Cole Hamels was a solid addition to the rotation, but another injury has popped up. Injuries did limit him to 141.2 innings last season, but his 2.5 fWAR was the most he has had in a season since 2016. While waiting to return, he can mentor the youngsters and work with the lefties like Fried and Newcomb. When he gets back, he can be productive for however long he is out there every fifth day. He is probably going to a better situation with the Braves and a better defense overall, so those things should all help. It’s just a matter of how many innings he can actually throw.
Atlanta’s pitching depth is absurd. Sean Newcomb has shown flashes at the MLB level and will compete for the final rotation spot with Kyle Wright, Bryse Wilson, Touki Toussaint, and prospects even further down the line like Ian Anderson, Patrick Weigel, Huascar Ynoa, and Tucker Davidson. The Braves run at least 12 deep with guys that have MLB-caliber upside. That means a lot to me because pitcher injuries are inevitable, as we’ve already seen.
The Braves have a lot more bullpen depth now, too. I’m not a huge Mark Melancon guy, but a 62% GB% and a 23.9% K% can make me more of a believer. Will Smith is the best reliever in the bullpen and is a top-10 reliever in baseball with enormous K numbers and 3.2 fWAR over the last two seasons. Shane Greene was traded midseason and went from the outhouse to the penthouse, but couldn’t live up to the expectations. Now that he’s more settled, he should be fine, and Luke Jackson should also bounce back from a mediocre second half in a less-stressful role. Chris Martin is also a huge upside guy that doesn’t walk anybody and saw a huge K% spike last season.
The Braves are loaded with depth at the MLB level and some of the starters that fall short of rotation spots could help in the bullpen, a la Toussaint and Newcomb last season.
Positives & Negatives
As I’ve mentioned multiple times here, depth is tremendously important to me. The Braves have two legit stars in Ronald Acuna Jr. and Freddie Freeman. There are a lot of teams with two stars. For some of those teams, though, the stars are all that they have. For the Braves, the stars are just the best players on a very good team with a ton of competent Major Leaguers.
What do we make of the fact that the Braves outperformed their alternate standings metrics by so much? Well, the 28-16 record in one-run games is a big part of it. That was the third-best win percentage in one run games in the league. The Mets were the only other team in the division over .500 and that was at 24-23. Regression could very well take place in that department, but this Braves bullpen is much better than last season’s, so I wouldn’t plan on that being the case to any large degree.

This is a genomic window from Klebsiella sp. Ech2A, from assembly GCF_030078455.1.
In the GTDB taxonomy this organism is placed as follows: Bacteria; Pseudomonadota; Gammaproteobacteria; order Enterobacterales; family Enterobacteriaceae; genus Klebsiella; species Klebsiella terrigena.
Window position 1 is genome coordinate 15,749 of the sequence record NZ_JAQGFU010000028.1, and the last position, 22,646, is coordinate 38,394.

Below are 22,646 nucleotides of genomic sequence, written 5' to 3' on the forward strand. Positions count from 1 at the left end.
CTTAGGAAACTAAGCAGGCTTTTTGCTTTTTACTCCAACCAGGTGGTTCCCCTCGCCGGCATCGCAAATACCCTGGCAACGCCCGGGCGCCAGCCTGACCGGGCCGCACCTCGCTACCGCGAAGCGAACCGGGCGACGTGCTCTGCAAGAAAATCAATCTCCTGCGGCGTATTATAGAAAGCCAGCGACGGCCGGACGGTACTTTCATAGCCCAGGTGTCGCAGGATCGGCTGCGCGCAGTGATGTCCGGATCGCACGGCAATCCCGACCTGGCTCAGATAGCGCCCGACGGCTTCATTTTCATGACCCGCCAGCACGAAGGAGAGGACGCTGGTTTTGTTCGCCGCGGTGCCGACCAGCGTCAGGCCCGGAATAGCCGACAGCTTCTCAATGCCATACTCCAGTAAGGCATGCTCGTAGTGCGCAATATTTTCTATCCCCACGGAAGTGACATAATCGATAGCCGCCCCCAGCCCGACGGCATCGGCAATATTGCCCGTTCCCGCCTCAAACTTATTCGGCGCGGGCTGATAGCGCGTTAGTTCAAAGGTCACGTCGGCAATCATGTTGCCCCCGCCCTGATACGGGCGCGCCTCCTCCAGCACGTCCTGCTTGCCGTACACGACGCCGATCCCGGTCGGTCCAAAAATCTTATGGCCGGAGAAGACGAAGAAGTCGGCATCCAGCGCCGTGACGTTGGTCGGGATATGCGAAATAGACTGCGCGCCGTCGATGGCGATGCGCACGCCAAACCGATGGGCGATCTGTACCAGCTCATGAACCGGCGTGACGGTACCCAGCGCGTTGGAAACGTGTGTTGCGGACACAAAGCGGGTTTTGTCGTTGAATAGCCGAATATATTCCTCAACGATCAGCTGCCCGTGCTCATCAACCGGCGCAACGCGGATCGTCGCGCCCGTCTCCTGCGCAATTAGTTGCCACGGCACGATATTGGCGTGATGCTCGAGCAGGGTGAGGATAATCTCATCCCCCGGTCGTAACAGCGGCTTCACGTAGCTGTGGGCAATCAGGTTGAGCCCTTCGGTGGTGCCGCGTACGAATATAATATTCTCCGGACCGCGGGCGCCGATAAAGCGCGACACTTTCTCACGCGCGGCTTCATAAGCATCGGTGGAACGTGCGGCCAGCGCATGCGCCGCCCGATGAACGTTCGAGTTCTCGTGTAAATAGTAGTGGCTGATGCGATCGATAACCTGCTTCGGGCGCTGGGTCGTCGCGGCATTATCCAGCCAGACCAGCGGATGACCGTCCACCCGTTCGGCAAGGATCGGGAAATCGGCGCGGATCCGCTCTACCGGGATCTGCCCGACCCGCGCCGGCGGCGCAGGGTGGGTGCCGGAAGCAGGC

The Braves had a .258/.336/.452 slash overall with a .332 wOBA, a 102 wRC+, and a .305 BABIP. With the bases empty, Atlanta slashed .253/.332/.452 with a .333 wOBA, a 103 wRC+, and a .303 BABIP. With runners in scoring position, the batting average did leap to .271 with an OBP of .359 and a SLG of .447. The .334 wOBA and 103 wRC+ suggest that it was not Cluster Luck on offense.
Was it Cluster Luck on defense? With the bases empty, the opposition batted .244/.311/.407 with a .292 BABIP against. With runners in scoring position, the opposition batted .257/.348/.423 with a .301 BABIP.
It wasn’t that either. Usually when there is a big discrepancy between actual record and the alternate standings metrics, we see teams with some interesting splits with bases empty and RISP. We don’t have that for the Braves. It looks like it was just the one-run record and I don’t see any reason to be worried.
Pick: Over 90.5
It doesn’t surprise me to see the Braves win total line at 90.5. A survey of the alternate standings metrics would seem to suggest that is the right number, even though the Braves won 97 games. I seem to be a little bit higher on this team than the market, given that the under was juiced to -130 at time of publish.
I understand the notion of regression and I think it is very much a possibility for the Braves. It would still take quite a bit of regression to see this team win fewer than 91 games. Maybe I am too high on Ozuna, but I don’t think it is crazy to see him recoup some of the offensive losses from Donaldson leaving via free agency.
The bullpen is clearly better with Smith and last year’s Trade Deadline acquisitions. I see a lot of upside for the young pitching staff as well. I’m not exactly sure if this would classify as a bold call, but the Braves are going to finish ahead of the Nationals. I think this is a very complete team with a lot of depth, plenty of help in the minor leagues, and good room for individual growth.
I would not, however, call this a bet at time of publish. The Hamels injury is a concern, as any other pitching injuries that pop up in Spring Training could hurt the ceiling for this team. This one is on my shortlist for consideration, though. It is a solid and firm over pick for the guide, but it is not quite one of my favorite National League win total picks.